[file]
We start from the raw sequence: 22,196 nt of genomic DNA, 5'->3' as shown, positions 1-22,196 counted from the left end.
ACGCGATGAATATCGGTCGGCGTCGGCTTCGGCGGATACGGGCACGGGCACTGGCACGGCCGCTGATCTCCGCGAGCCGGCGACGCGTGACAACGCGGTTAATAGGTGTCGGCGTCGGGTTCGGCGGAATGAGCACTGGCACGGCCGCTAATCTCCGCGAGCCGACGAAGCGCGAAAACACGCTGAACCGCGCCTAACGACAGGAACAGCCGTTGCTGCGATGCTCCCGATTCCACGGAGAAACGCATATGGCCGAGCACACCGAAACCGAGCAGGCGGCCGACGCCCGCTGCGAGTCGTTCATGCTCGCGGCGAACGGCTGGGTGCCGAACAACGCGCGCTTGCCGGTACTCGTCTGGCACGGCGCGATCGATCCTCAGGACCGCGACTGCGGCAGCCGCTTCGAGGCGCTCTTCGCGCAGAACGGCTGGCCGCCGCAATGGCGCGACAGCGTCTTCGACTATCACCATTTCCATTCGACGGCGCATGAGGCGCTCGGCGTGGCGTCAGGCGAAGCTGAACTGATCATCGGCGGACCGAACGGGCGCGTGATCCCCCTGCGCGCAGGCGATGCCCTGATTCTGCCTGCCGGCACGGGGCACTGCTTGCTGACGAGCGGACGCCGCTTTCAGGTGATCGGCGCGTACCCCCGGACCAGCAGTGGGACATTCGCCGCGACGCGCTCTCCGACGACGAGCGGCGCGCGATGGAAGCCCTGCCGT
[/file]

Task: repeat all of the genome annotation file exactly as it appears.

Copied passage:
We start from the raw sequence: 22,196 nt of genomic DNA, 5'->3' as shown, positions 1-22,196 counted from the left end.
ACGCGATGAATATCGGTCGGCGTCGGCTTCGGCGGATACGGGCACGGGCACTGGCACGGCCGCTGATCTCCGCGAGCCGGCGACGCGTGACAACGCGGTTAATAGGTGTCGGCGTCGGGTTCGGCGGAATGAGCACTGGCACGGCCGCTAATCTCCGCGAGCCGACGAAGCGCGAAAACACGCTGAACCGCGCCTAACGACAGGAACAGCCGTTGCTGCGATGCTCCCGATTCCACGGAGAAACGCATATGGCCGAGCACACCGAAACCGAGCAGGCGGCCGACGCCCGCTGCGAGTCGTTCATGCTCGCGGCGAACGGCTGGGTGCCGAACAACGCGCGCTTGCCGGTACTCGTCTGGCACGGCGCGATCGATCCTCAGGACCGCGACTGCGGCAGCCGCTTCGAGGCGCTCTTCGCGCAGAACGGCTGGCCGCCGCAATGGCGCGACAGCGTCTTCGACTATCACCATTTCCATTCGACGGCGCATGAGGCGCTCGGCGTGGCGTCAGGCGAAGCTGAACTGATCATCGGCGGACCGAACGGGCGCGTGATCCCCCTGCGCGCAGGCGATGCCCTGATTCTGCCTGCCGGCACGGGGCACTGCTTGCTGACGAGCGGACGCCGCTTTCAGGTGATCGGCGCGTACCCCCGGACCAGCAGTGGGACATTCGCCGCGACGCGCTCTCCGACGACGAGCGGCGCGCGATGGAAGCCCTGCCGT